Some legislators are in the spotlight. Chairman of the Republican Central Committee of Boner County Scott Herndon has raised more than $ 100,000 in his attempt to remove Senator Jim Woodward, R-Sagle. Seeking revenge for the initial loss in 2020 to Ron Nate MP, Rexburg Republican Britt Reibuld is approaching the $ 100,000 mark. Amon Republican Josh Wheeler is also approaching six-digit numbers when he challenges Chad Christensen’s representative, R-Ammon.
These problems with big money confirm what was already obvious. Proponents of the hard line really want to exterminate Woodward and other major Republicans in all-red legislatures. The moderates really want to load Nate and Christensen, among other conservatives. Solar reports bring it all to light.
Perhaps, if necessary, candidates for the legislature are chasing dollars. Even for legislators, 2022 is a completely new election. Between the rapid overall growth of the state and the new legislative map, incumbents cannot simply count on the name identifier obtained during the previous election.
Example: Senate Education Chairman Stephen Thein. For the past decade, Republican Emmett has represented a vast district that is part of the counties of Jam, Boise, Custer, Lemha and Valley. The reorganization singled out these four counties from Thane County. He is now running in the new 14th constituency – and although the constituency still includes his home constituency, Jem, it is only 36% of the electorate. The rest of the county occupies the adjacent county of Ada and puts Thein on the first course of the clash with Senator S. Scott Grow, R-Eagle.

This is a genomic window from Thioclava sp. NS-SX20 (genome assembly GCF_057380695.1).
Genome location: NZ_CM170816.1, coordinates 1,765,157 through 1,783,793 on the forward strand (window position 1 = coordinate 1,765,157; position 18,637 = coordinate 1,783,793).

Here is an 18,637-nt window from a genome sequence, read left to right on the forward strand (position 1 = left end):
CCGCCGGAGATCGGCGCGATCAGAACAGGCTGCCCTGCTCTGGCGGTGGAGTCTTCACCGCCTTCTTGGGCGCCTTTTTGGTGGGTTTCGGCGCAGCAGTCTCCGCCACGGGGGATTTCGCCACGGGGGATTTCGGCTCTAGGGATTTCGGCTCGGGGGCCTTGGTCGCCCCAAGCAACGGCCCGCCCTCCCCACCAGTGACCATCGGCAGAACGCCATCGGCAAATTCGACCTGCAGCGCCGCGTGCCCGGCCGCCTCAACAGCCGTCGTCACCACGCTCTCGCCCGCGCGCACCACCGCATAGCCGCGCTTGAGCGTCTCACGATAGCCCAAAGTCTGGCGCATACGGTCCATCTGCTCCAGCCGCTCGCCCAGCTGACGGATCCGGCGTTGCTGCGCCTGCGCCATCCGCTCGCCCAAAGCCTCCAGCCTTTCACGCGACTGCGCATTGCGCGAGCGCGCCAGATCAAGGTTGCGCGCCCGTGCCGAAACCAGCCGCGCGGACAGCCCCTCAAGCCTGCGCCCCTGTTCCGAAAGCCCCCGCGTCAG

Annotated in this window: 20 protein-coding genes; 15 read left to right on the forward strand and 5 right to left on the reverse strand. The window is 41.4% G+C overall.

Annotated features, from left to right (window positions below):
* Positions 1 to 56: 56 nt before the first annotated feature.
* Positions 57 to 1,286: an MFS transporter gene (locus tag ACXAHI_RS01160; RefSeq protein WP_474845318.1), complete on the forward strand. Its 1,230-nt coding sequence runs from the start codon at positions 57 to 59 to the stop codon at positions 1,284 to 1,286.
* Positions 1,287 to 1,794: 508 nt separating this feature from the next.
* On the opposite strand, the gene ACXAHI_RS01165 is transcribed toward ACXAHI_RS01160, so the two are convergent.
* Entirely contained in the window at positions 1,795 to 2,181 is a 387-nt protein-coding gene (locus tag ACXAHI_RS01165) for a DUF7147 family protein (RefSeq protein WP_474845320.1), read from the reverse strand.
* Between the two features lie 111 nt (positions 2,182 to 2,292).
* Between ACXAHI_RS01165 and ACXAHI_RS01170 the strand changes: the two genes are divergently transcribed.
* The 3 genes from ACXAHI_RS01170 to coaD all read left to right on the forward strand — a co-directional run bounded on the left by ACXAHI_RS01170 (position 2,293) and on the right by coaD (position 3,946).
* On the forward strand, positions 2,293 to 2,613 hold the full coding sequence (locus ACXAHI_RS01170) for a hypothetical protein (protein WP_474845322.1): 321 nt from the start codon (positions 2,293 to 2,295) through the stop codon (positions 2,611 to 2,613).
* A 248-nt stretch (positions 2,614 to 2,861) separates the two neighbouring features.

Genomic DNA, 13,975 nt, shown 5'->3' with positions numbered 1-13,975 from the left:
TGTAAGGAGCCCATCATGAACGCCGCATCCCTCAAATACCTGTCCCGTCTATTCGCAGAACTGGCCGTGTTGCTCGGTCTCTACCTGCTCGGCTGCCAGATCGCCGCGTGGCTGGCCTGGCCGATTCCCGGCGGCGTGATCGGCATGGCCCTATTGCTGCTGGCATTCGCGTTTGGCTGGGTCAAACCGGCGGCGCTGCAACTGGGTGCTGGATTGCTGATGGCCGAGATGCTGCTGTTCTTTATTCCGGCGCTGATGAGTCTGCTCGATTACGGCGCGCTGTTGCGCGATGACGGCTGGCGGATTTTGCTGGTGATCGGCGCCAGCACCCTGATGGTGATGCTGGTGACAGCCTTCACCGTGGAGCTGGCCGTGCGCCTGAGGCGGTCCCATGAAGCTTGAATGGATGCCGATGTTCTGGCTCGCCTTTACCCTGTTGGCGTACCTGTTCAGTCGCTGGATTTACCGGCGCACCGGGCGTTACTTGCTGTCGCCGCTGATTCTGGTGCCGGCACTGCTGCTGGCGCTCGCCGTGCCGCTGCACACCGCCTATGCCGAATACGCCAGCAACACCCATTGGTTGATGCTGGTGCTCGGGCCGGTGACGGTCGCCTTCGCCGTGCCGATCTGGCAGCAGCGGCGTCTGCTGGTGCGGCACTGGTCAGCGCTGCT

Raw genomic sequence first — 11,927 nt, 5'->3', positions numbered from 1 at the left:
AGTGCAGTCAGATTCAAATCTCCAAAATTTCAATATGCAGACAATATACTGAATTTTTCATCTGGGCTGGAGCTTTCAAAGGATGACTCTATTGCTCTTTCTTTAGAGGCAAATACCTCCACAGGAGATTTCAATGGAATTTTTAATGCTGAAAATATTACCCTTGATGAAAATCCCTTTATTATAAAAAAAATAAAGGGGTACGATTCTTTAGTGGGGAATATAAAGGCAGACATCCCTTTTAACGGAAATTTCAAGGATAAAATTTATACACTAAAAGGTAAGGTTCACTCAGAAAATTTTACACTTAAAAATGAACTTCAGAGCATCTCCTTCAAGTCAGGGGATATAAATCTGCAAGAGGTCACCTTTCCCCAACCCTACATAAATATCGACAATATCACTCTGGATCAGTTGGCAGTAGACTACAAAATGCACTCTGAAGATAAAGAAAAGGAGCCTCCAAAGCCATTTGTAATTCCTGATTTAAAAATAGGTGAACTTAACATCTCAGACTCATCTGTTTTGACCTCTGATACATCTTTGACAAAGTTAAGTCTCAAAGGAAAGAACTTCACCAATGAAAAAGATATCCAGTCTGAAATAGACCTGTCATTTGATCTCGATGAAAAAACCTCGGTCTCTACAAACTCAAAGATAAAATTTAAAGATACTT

Thane and other chapters such as Sens. Carl Crabtree of Grangeville and Jim Rice of Caldwell – run on an unfamiliar lawn. In redeveloped areas, the ability to raise money and spend it wisely can be crucial.
As always, the pursuit of money has a downside. Consider Senator Fred Martin.
Going to the Republican Party’s first showdown with Cody Galloway, one of several members of the House of Representatives who wants to go to the Senate, Martin has a huge number of election campaigns. Having raised more than $ 110,000, Martin easily plastered his West Boys Legislature with campaign signs. But now the county also has yellow roadside signs paid for by conservatives: the PAC, which supports Galloway. Signs against Martin point to support for the chairman of the health and well-being committee by Big Pharma (Martin’s supporters include Pfizer and Johnson & Johnson, among others).
And after all, money is not a perfect predictor. If it were, it would be a place where we could write off the current head of state of Gray Ibar.
Ibara is lame in the money race this spring. Former President of the State Board of Education Debbie Critzfield – who runs the state’s most well-funded race superintendent in recent times – has surpassed Ibarra nearly tenfold. Branden Durst, a former Democrat lawmaker who became the hope of a brutal superintendent, nearly doubled Ybarra’s revenue to $ 34,000.
And the impulse? Ybarra has barely raised a paltry $ 5,000 over the past month, losing even more than Critchfield and Durst as the major approaches.
But we’ve been here before. Ibara won three of the four previous nationwide elections, with the exception of the 2018 Republican Party primaries. She won all four races, overcoming huge shortcomings in fundraising 2014 and 2018 autumn elections.
“Ibara, in general, is an unusual candidate,” Kettler said. “She tends to run a pretty quiet campaign, considering everything.”
Reports of sunlight can tell us a lot. But sometimes they are misleading. But as this election draws to a close, they are about as good a resource as we are.
Kevin Richert writes a weekly analysis of education policy and educational policy. Look for his stories every Thursday.